Well, the word virtue means “strength.” God wants you to grow in virtue, and the only way you are going to grow in virtue is to have to practice it. So He is not being mean when He gives us these opportunities. It is not because He hates us that He is doing these things. It is because He loves us! It is because when push comes to shove on the last day of our lives, if we do not have spiritual strength built up, if we are not accustomed to looking to God in the midst of fear and in the midst of difficulty, then what is going to happen? On the last day of our lives we are going to look at ourselves again, if we are not accustomed to looking at God. We are going to despair. We are going to think that somehow we have to do this ourselves. So God in His mercy gives us plenty of opportunities to realize how foolish that line of thinking is.

 

We cannot do it by ourselves. Now the real question we have to ask ourselves is how many times we have to go through this before we are convinced of it. We have proved it to ourselves literally thousands of times, and still we think (so foolishly!) that we can do this alone. We cannot. As we grow in strength, God, of course, is going to make things even bigger, more difficult, more painful, whatever it is. But that is so we can continue to grow; it is not because He does not like us. If you decide to take up your exercise regimen and say, “My goal is to be able to work my way up to three or five miles a day and be able to lift some weights and do this, that, and the other thing,” well, God looks at each one of us and says, “You know what, I have a spiritual exercise regimen for you and I want you to be a saint. My goal for you is to go to heaven, and in order to do this we’re going to have to push it. We’re going to have to push hard.”

 

Now think about what Our Lord says at the end of the Gospel, and think about what happens to us when we get pushed. Jesus says, Anyone who denies Me before men, I will deny before My heavenly Father. How many times have we denied Christ? out of fear? in order to be liked by others? in order to fit in? in order to be accepted? We deny what we know to be right. We wimp out, literally. How many times when things get hard, when we are put into various trials do we deny the Lord? Or if we do not deny Him, perhaps we scream at Him. We realize just how weak we are. If God were to call us home today, would we be able to look at the Lord and say, “I have not denied You, I have remained faithful”? Could we say with Saint Paul, I have fought the fight, I have run the race, I have completed the course, and I have remained faithful to what God called me to do? Most of us probably could not say that.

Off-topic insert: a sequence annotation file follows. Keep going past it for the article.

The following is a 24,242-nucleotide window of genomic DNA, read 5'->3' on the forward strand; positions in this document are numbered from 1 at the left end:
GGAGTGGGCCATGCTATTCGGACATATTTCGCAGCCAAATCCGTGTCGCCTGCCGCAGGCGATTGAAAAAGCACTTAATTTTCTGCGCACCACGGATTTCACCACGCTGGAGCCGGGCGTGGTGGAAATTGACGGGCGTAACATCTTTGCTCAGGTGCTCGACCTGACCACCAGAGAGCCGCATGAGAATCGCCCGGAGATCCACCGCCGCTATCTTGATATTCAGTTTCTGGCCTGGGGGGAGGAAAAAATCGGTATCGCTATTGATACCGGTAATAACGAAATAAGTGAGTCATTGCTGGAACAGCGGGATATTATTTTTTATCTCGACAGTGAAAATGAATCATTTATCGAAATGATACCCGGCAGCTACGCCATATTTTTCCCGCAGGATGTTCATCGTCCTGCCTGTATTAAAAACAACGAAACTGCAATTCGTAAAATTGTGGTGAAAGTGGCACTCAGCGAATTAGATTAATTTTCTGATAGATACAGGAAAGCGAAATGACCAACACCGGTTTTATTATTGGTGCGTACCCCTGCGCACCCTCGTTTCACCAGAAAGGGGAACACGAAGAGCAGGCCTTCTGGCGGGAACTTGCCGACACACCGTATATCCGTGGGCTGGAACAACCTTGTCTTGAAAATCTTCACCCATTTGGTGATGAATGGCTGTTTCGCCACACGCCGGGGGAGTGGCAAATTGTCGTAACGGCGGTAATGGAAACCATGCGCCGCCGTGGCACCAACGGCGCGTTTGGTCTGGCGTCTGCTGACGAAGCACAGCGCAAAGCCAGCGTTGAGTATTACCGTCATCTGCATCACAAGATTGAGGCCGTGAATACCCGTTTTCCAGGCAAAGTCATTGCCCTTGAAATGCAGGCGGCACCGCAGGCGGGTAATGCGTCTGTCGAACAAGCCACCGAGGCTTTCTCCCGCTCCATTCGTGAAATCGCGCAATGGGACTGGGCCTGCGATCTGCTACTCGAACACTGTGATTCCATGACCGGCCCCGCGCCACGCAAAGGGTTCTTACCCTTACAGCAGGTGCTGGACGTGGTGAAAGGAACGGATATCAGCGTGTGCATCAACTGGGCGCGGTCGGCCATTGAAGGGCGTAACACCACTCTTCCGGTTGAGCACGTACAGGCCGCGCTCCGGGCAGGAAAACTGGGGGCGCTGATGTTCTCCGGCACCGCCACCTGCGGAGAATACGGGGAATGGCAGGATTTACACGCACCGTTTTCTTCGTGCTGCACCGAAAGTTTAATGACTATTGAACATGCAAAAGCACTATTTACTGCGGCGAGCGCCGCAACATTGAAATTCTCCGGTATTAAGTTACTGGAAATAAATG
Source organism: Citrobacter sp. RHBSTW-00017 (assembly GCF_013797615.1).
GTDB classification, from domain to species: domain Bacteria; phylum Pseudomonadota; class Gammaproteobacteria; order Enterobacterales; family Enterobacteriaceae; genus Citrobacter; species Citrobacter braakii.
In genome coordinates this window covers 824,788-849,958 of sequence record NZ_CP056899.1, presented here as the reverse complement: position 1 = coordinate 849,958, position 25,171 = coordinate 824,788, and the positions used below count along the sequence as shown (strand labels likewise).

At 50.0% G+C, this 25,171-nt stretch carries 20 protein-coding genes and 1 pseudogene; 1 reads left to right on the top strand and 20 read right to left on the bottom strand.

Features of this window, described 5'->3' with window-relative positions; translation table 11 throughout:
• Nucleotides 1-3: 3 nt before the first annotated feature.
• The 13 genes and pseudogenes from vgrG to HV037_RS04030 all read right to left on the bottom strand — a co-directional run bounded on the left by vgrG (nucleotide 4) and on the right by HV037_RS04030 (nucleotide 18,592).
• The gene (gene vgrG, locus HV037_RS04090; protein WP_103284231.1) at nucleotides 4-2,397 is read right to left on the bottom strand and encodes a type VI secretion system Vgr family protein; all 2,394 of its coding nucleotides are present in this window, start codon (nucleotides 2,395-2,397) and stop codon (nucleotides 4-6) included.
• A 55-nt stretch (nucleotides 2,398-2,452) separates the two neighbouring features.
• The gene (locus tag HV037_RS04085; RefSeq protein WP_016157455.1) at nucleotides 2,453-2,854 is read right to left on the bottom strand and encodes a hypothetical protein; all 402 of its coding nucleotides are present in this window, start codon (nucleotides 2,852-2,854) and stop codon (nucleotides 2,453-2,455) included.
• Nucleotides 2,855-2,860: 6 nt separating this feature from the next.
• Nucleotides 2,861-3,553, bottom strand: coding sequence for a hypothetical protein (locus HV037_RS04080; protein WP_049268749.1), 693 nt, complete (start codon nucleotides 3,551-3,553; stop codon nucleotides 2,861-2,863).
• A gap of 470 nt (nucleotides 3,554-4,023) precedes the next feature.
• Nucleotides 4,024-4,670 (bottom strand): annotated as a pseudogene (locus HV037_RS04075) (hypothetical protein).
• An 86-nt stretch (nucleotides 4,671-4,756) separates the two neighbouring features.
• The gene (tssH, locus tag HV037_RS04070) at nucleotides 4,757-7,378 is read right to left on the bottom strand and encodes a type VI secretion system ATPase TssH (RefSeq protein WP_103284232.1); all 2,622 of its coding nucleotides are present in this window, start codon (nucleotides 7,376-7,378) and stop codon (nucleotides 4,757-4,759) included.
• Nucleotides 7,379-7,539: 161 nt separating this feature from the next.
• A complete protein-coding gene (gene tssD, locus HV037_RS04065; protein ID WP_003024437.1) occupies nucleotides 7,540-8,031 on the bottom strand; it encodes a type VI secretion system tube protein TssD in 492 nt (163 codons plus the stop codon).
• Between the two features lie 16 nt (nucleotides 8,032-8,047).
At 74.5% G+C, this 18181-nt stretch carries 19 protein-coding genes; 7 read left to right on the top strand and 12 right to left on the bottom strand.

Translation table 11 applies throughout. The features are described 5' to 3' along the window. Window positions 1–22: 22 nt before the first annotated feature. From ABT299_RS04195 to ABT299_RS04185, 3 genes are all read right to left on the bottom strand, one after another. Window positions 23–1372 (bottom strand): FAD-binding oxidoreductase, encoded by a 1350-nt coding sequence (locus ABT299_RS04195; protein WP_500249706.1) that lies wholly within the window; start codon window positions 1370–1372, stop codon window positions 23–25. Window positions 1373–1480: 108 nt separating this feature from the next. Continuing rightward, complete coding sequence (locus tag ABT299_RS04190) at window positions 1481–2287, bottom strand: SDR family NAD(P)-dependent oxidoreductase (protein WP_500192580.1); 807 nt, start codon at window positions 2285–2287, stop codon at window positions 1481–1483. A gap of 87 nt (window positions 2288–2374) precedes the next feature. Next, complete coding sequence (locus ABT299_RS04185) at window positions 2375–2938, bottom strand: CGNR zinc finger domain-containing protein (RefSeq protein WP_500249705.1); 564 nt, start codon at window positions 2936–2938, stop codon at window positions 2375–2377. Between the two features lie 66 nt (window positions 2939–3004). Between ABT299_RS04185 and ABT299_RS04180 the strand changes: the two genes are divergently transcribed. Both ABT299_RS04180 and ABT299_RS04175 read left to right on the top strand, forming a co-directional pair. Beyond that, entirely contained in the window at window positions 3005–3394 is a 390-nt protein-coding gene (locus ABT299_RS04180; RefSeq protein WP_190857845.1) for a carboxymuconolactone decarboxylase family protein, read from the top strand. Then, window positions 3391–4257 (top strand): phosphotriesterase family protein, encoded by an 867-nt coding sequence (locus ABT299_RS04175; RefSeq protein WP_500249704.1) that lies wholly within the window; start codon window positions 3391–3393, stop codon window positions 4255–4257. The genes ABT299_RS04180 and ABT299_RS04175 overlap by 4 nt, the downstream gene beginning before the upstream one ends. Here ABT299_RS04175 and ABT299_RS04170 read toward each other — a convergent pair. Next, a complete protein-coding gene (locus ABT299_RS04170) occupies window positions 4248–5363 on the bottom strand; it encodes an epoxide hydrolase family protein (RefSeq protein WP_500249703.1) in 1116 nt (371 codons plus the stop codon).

Therefore, God in His mercy gives us opportunities. And the opportunity, the choice is laid out very clearly in the second reading. We can do like Adam did, or we can do like Jesus did. The first Adam, who was in the state of grace, who had full knowledge of what he was doing, in the very first temptation of his life fell flat, and the rest of us have been dealing with it ever since. Jesus, on the other hand, was severely tempted and He rejected the advances of Satan. So we have it all laid out for us. We have the two ways that we can choose.

 

The difference is that we have the power, the grace, and the strength of Jesus Christ. We are not on our own. If it was just us, we have no ability to fight the devil. He is far more powerful than we are. He is exceedingly more intelligent than we are. We are told in Scripture that He was the most subtle, crafty, and deceptive of all the creatures that God had made. He is the Father of Lies and he is the one who brought death. We do not want to make friends with Satan – it is to make friends with death. To give into all the fears of life is to make friends with death.

 

If we are at peace, we have the fullness of life within us. And that peace can only come by rejecting Satan and keeping our focus on Jesus. But that is the lesson we have to learn, to learn to turn to Jesus, to learn to rely on the Lord, to learn to trust in the Lord. We know in our heads that He is perfectly trustworthy, and we also know in our heads that when things are difficult we ought to turn to Him. We also know that every single time it happens (or nearly every single time) we do not do it. We turn to ourselves and we try to rely on ourselves and we fail. So what is God going to do? He is going to give you more chances to try again.

 

We need to be convinced of our own weakness, of our own inability. We need to be convinced of His power and His strength, and we need to trust Him and all the promises He has made. That, of course, requires prayer. We need to be turning to Him daily in prayer so that when things are difficult the most natural thing in the world to do is to turn to Him because that is what we do always. And when we are united with Jesus Christ, we will fear nothing because all the power is His. Satan has no power over Jesus. All the human respect in the world has no power over Christ, and it will have no power over us either because we are united with the only One Whose opinion really matters. We will be united with the only One Who has overcome the world and Who has overcome Satan and all of his temptations and all of his lies.

 

Everything is there for us to succeed. We have only to choose it and to put it into practice. So we go back to what Our Lord has told us: to fear no one, except the one who can destroy both body and soul in Gehenna. It is time that we break our ties of friendship with Satan, and that we unite ourselves perfectly to Jesus Christ, to learn to trust Him, to rely on Him, the One Who tests the just in order to make them saints.

e is telling us, Thisi s what I want, but I want

 

*  This text was transcribed from the audio recording of a homily by Father Robert Altier with minimal editing.